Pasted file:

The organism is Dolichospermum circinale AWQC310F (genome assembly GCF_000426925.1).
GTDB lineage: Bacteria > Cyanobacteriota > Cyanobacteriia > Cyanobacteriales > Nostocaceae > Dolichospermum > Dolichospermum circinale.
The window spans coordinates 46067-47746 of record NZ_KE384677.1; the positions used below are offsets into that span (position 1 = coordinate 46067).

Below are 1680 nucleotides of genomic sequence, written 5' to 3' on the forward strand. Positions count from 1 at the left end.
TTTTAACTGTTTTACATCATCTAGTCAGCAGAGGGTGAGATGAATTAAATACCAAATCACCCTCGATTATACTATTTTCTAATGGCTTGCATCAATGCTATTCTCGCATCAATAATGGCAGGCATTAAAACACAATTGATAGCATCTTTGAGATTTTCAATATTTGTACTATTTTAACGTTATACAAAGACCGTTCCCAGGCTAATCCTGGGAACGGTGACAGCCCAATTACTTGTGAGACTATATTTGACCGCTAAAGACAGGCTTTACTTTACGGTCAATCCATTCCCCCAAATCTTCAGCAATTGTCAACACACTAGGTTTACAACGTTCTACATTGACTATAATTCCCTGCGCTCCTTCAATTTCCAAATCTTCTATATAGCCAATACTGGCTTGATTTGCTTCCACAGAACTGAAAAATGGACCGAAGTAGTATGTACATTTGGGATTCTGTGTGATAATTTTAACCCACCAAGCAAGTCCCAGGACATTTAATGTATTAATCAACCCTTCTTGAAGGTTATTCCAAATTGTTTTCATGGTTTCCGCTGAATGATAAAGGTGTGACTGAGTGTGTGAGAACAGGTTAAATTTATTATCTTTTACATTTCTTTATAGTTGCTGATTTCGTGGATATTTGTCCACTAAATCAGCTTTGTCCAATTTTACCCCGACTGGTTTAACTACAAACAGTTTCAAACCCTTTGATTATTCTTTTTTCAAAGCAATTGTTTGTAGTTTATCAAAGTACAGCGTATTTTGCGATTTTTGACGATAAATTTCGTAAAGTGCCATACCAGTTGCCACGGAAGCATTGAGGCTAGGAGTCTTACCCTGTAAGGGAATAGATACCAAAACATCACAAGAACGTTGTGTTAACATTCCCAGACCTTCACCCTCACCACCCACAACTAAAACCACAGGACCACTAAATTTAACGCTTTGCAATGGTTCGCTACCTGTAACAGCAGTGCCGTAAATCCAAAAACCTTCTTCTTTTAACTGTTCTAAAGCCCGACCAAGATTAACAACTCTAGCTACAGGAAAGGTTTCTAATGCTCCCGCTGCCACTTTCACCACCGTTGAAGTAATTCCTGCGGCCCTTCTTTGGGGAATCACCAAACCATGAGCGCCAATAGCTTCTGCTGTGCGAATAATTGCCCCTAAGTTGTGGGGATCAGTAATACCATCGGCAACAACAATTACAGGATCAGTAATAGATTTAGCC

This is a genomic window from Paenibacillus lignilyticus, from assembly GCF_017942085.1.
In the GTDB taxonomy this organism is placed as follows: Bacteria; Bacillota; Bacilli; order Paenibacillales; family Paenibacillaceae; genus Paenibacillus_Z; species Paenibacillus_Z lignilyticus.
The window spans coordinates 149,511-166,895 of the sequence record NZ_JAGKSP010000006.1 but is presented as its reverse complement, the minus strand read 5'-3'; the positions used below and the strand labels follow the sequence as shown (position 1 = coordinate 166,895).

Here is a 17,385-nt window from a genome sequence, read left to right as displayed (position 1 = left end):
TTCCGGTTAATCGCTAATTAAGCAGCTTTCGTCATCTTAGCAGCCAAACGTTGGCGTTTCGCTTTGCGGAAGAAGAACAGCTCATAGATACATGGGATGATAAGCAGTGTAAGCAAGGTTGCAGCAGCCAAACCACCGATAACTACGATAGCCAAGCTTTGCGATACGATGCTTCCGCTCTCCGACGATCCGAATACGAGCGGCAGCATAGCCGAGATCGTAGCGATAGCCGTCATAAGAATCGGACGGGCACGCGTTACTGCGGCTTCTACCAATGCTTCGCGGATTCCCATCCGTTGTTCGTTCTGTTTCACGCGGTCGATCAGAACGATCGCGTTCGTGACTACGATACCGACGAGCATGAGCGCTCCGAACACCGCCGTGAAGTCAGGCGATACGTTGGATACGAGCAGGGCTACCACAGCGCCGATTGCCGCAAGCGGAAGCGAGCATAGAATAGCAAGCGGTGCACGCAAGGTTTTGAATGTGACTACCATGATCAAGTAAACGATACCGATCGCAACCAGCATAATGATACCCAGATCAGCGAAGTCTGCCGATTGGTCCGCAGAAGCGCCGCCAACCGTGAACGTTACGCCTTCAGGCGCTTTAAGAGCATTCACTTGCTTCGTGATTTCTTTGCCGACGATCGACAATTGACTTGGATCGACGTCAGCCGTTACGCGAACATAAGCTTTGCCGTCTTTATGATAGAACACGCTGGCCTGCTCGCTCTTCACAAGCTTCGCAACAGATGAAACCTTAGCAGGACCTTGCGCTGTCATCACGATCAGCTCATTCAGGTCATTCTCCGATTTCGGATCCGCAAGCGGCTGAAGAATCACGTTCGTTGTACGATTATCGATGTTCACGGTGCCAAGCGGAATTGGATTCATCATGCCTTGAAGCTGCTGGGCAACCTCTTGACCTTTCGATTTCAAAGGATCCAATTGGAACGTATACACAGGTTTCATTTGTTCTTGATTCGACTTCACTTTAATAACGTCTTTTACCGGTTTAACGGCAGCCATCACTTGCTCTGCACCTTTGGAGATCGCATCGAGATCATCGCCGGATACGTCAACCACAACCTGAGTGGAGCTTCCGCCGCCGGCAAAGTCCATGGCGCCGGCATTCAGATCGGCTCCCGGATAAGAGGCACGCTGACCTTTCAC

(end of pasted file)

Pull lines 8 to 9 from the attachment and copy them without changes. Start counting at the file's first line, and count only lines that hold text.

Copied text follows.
The window spans coordinates 149,511-166,895 of the sequence record NZ_JAGKSP010000006.1 but is presented as its reverse complement, the minus strand read 5'-3'; the positions used below and the strand labels follow the sequence as shown (position 1 = coordinate 166,895).

Here is a 17,385-nt window from a genome sequence, read left to right as displayed (position 1 = left end):